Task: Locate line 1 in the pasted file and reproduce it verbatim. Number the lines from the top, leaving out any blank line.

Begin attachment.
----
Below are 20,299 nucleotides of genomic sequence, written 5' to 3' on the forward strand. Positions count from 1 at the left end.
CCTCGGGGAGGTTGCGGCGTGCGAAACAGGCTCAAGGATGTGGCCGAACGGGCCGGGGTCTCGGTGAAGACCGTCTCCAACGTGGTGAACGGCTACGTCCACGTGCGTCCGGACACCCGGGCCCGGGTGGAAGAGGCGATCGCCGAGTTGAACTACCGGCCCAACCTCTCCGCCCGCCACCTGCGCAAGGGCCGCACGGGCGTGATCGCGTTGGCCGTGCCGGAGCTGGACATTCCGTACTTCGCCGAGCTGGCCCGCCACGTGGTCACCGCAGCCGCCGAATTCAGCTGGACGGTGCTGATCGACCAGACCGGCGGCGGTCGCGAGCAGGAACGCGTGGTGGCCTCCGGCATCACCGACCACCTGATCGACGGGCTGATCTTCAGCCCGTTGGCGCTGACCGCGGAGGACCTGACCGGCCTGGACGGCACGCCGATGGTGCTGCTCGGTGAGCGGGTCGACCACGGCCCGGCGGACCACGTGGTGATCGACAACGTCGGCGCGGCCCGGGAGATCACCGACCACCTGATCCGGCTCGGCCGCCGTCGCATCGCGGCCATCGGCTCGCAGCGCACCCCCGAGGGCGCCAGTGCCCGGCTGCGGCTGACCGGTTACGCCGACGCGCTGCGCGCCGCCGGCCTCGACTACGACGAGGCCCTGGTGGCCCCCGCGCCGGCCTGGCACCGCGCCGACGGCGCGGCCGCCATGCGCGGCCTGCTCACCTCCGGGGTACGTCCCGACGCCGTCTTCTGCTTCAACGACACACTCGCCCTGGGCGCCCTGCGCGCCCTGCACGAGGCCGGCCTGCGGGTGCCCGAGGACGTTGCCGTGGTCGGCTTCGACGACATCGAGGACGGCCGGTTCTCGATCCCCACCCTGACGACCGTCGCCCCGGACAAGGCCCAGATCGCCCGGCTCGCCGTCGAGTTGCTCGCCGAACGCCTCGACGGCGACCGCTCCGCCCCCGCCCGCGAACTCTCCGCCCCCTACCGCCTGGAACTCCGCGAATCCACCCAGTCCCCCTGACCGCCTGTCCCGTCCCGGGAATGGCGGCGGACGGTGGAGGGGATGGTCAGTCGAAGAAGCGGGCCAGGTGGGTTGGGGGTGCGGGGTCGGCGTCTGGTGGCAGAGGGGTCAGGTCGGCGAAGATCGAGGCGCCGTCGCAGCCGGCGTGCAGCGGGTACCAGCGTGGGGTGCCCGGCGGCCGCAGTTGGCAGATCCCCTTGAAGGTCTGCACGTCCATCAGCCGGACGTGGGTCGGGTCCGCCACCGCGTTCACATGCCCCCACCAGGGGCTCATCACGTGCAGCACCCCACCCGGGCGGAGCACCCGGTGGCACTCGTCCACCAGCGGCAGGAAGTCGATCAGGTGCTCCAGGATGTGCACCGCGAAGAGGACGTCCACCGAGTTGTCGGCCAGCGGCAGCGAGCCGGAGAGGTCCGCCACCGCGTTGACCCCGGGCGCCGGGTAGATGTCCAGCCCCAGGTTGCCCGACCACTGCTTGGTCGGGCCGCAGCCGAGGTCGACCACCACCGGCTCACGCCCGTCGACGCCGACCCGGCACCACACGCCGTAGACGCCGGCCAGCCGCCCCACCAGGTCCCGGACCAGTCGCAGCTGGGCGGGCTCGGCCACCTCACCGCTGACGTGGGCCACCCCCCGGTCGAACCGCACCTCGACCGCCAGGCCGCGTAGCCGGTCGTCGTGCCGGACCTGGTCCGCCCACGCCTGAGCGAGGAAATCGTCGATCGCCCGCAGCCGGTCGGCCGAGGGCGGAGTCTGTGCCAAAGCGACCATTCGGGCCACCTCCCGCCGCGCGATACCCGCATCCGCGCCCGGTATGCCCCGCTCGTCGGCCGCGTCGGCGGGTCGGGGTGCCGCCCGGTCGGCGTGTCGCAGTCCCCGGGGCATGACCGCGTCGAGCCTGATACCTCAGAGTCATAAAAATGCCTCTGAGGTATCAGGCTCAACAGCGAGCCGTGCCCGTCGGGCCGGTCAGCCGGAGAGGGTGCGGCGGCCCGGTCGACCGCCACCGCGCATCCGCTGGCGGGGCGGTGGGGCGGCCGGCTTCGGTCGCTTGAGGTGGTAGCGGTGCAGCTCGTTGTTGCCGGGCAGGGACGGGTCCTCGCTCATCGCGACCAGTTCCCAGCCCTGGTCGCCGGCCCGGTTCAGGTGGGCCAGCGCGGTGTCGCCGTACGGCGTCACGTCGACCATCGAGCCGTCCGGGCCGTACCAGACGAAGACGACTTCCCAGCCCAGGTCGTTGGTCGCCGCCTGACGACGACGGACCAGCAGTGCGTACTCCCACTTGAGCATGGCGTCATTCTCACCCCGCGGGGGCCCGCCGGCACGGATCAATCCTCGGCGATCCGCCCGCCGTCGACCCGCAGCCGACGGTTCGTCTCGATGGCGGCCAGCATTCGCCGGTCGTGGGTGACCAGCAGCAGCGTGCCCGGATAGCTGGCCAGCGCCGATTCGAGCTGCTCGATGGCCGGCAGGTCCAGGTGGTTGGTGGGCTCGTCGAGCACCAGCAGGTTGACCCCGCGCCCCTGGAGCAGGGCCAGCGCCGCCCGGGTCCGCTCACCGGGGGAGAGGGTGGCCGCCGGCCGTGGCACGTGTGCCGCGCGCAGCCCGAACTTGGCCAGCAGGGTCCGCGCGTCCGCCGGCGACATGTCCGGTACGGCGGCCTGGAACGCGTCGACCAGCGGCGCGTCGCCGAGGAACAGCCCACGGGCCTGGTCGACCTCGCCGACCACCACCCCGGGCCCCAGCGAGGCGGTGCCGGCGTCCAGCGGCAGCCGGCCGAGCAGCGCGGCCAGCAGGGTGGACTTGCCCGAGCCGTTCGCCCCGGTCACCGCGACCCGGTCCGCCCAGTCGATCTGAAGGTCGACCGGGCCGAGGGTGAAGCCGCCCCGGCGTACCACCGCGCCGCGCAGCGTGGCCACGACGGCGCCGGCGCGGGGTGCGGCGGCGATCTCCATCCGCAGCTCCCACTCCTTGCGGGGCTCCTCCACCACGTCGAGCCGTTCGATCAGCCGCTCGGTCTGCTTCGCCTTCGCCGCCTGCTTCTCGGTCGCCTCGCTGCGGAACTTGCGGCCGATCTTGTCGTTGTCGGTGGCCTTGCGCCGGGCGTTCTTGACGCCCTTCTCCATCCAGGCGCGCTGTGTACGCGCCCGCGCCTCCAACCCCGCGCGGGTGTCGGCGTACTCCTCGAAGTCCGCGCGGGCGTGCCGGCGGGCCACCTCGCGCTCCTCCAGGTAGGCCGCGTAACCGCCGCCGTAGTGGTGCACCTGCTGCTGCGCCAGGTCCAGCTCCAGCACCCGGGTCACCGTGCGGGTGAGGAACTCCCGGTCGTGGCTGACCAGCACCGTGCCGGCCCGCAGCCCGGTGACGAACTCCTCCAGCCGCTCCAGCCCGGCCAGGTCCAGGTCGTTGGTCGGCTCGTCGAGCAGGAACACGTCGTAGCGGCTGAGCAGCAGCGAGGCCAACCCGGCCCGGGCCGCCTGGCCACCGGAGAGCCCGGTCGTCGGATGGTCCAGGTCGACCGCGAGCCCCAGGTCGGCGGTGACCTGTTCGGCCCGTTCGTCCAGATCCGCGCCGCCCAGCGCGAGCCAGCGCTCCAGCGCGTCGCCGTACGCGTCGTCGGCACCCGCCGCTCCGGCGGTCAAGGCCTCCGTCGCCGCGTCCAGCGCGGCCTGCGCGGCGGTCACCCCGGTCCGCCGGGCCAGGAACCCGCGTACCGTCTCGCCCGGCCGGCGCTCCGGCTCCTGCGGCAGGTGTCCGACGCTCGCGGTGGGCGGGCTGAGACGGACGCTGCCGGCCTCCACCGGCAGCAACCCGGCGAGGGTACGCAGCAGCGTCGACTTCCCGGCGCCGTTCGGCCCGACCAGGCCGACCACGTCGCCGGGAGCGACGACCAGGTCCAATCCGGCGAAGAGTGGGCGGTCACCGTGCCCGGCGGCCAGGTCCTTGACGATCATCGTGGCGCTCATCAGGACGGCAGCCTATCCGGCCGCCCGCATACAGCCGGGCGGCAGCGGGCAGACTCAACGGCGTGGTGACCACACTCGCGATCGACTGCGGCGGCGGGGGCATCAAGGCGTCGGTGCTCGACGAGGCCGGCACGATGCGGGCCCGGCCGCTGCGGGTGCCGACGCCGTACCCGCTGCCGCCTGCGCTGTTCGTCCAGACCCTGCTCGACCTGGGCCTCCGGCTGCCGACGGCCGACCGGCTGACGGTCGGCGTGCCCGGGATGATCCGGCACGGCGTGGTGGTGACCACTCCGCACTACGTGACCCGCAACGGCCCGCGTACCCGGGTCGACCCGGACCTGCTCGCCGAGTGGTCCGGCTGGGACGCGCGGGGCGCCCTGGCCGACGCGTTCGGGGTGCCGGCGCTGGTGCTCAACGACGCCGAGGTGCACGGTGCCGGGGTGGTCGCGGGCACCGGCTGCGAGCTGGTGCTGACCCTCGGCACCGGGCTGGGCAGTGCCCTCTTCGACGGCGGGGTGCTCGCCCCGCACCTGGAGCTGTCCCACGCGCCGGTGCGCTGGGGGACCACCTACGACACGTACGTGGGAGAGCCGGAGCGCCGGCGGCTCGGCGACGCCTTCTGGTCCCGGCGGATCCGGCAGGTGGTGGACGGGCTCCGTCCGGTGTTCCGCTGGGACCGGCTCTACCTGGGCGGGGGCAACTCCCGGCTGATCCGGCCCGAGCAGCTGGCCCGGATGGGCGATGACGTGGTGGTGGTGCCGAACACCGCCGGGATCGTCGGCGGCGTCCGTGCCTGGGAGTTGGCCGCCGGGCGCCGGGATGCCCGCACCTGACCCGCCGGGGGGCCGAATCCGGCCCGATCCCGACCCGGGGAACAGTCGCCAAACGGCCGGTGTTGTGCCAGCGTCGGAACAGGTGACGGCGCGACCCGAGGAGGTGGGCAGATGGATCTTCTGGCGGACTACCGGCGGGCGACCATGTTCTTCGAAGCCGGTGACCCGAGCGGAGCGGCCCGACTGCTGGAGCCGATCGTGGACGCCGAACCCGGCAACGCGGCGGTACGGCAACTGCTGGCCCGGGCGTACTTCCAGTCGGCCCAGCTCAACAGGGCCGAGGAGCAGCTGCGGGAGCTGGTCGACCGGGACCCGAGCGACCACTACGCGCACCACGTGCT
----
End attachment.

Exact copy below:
Below are 20,299 nucleotides of genomic sequence, written 5' to 3' on the forward strand. Positions count from 1 at the left end.